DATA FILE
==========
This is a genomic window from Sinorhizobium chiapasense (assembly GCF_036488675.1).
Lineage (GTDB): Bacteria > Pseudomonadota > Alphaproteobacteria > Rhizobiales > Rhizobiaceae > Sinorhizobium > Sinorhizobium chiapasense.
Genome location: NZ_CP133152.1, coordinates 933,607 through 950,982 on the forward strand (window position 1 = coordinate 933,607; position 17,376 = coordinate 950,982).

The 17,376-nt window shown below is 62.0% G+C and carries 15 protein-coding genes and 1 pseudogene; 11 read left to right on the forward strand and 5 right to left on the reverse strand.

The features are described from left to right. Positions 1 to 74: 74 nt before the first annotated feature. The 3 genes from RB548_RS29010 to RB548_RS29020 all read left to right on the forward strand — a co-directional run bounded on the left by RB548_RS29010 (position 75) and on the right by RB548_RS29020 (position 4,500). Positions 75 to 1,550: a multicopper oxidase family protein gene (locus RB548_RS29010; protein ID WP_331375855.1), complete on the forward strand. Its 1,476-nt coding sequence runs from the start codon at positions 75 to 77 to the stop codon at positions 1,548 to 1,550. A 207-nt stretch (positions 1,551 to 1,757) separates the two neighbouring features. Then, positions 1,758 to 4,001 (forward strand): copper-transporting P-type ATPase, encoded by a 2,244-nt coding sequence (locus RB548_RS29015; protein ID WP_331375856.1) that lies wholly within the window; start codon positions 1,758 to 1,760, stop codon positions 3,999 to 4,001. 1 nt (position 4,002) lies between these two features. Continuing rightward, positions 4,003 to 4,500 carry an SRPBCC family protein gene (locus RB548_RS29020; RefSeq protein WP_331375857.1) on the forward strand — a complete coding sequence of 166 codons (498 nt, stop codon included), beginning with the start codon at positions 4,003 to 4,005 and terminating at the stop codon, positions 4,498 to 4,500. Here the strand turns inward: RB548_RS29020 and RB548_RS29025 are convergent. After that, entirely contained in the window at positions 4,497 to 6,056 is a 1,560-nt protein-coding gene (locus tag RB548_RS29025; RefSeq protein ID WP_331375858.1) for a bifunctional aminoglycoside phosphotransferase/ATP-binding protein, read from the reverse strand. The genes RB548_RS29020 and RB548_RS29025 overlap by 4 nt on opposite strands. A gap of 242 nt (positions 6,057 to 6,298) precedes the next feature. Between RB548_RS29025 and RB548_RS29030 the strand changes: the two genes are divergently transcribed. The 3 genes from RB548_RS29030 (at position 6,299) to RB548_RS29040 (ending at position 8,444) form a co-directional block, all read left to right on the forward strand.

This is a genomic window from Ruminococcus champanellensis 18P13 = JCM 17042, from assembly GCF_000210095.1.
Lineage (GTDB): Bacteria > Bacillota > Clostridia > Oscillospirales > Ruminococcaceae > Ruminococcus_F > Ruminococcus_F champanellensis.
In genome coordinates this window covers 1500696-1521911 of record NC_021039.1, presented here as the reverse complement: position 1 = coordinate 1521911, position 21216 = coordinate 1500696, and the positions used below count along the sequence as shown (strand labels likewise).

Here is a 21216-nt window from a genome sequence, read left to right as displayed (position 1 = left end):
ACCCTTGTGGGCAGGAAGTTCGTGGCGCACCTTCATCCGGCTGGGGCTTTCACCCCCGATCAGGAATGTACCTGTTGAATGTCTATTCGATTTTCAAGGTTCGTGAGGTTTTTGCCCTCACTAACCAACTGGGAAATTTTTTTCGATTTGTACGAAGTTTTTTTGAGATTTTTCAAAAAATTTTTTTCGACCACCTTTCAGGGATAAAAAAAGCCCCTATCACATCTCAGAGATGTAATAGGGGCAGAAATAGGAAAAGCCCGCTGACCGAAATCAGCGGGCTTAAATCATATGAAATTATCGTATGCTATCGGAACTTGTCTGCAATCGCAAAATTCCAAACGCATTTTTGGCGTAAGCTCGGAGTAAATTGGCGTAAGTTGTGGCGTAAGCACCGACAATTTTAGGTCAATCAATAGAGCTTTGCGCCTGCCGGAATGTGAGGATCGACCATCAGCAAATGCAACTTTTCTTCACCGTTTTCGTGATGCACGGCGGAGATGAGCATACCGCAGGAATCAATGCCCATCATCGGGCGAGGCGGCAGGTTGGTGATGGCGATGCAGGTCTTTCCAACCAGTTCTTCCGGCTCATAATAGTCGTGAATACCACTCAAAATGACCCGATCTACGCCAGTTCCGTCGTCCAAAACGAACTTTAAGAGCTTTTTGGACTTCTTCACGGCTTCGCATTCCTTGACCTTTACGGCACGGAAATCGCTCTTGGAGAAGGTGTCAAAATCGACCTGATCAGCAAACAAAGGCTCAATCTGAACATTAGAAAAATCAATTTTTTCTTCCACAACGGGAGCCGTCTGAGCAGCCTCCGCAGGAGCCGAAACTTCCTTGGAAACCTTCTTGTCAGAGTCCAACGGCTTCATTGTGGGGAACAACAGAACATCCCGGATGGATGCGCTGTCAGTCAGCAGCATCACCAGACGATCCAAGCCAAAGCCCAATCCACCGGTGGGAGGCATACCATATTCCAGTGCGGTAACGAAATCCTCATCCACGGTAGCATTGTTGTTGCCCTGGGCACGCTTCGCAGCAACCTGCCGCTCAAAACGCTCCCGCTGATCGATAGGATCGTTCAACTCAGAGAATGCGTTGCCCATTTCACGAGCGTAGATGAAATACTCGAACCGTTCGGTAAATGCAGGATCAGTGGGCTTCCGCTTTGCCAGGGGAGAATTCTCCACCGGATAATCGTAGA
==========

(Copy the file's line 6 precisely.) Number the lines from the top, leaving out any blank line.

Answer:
This is a genomic window from Ruminococcus champanellensis 18P13 = JCM 17042, from assembly GCF_000210095.1.